Charles Allix and Peter Bonnert, Carriage Clocks, Antique Collectors' Club, 1974, pp.289-291.
Richard Thomas Jump (b.1785) joined the workshop of Benjamin Louis Vulliamy in 1812. Two of his sons, Richard Thomas and Joseph, were apprenticed to Vulliamy in 1825 and 1827 respectively, remaining with him until his death in 1854. In 1855 Joseph Jump and another brother, Alfred, set up in business as successors to Vulliamy at 1a Old Bond Street. Subsequently they were joined by Joseph's son, Henry Joseph. Alfred died in 1872. Joseph and Henry Joseph were in turn joined by the latter's son, Henry Percival in 1875.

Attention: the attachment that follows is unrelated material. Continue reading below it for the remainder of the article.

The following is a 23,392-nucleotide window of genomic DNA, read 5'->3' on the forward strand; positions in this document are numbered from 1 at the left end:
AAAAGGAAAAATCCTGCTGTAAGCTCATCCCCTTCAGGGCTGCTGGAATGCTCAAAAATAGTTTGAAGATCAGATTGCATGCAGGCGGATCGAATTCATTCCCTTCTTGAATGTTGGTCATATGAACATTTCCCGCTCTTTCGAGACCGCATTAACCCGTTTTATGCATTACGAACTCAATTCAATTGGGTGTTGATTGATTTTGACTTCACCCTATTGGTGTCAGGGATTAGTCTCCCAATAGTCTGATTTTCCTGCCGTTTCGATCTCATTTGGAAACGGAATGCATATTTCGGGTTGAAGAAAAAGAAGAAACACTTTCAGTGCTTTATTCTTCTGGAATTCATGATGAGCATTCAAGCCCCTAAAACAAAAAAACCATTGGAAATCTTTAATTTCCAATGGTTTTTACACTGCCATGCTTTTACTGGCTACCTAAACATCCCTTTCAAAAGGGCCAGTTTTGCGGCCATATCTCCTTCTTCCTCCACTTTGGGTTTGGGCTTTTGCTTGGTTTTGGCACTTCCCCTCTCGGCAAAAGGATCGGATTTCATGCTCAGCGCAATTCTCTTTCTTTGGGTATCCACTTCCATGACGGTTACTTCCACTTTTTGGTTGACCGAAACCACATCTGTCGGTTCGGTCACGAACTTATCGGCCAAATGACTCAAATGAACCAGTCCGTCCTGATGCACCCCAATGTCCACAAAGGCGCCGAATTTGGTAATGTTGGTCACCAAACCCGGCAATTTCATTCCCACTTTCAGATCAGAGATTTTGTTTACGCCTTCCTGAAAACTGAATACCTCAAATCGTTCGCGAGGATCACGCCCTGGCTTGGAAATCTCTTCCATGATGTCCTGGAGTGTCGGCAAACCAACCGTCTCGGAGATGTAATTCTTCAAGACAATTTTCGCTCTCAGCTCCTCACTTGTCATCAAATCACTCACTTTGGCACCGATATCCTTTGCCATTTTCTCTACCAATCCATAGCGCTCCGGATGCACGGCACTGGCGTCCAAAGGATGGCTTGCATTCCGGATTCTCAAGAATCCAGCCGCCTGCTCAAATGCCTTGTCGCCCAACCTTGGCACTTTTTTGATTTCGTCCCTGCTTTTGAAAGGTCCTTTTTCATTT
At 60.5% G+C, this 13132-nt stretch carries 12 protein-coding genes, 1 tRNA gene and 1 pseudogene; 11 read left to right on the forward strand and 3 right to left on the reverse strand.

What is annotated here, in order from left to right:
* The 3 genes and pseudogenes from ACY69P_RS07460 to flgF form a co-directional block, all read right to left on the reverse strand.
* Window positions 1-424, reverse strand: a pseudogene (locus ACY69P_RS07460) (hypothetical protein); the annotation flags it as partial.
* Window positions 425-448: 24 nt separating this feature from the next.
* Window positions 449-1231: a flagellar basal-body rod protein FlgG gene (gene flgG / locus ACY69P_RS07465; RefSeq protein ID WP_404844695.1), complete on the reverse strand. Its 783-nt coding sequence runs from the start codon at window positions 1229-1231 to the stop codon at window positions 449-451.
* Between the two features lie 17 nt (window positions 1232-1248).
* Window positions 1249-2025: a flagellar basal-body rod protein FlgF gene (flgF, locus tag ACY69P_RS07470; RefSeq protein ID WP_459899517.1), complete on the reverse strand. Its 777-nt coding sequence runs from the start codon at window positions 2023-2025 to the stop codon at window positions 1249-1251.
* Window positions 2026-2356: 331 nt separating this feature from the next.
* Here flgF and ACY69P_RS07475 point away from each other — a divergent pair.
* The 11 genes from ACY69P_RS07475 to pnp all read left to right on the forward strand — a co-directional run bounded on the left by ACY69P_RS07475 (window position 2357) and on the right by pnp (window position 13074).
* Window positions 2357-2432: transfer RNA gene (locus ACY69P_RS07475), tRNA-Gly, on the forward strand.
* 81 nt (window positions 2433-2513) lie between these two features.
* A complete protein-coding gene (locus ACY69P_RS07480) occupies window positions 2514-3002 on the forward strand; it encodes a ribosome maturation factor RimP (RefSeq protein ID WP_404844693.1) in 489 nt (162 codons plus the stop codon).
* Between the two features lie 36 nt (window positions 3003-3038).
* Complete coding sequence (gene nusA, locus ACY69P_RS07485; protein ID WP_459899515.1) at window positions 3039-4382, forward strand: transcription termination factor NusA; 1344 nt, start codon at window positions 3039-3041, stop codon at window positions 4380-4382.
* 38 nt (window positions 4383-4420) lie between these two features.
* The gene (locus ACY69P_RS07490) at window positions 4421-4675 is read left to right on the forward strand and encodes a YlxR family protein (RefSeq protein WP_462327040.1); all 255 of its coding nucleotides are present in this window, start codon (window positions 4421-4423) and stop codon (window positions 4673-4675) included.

In 1880 the firm moved to 55 Pall Mall. It was here, circa 1883 that they made the first of their famous hump-back carriage clocks. Arthur Hayton Jump (who joined in 1897) later wrote of this: 'The first of these clocks was made for a Lord Ashburton...It cost the firm a load of money in time and trouble, for so many men had to make so many parts (the man that made the hands couldn't do anything else etc., etc.) My father presented the bill to Lord A with trembling hands...Lord A took the bill and wrote out a cheque at once for double the amount charged on the bill!!!'(Charles Allix and Peter Bonnert, Carriage Clocks, Antique Collectors' Club, 1974, p.290.) In 1898 the firm moved to Mount Street, where it stayed until it ceased trading in 1934.
Amongst the finest carriage clocks ever produced, 'hump-back' carriage clocks were originally inspired by the great French clock and watchmaker Abraham-Louis Breguet (1747-1823).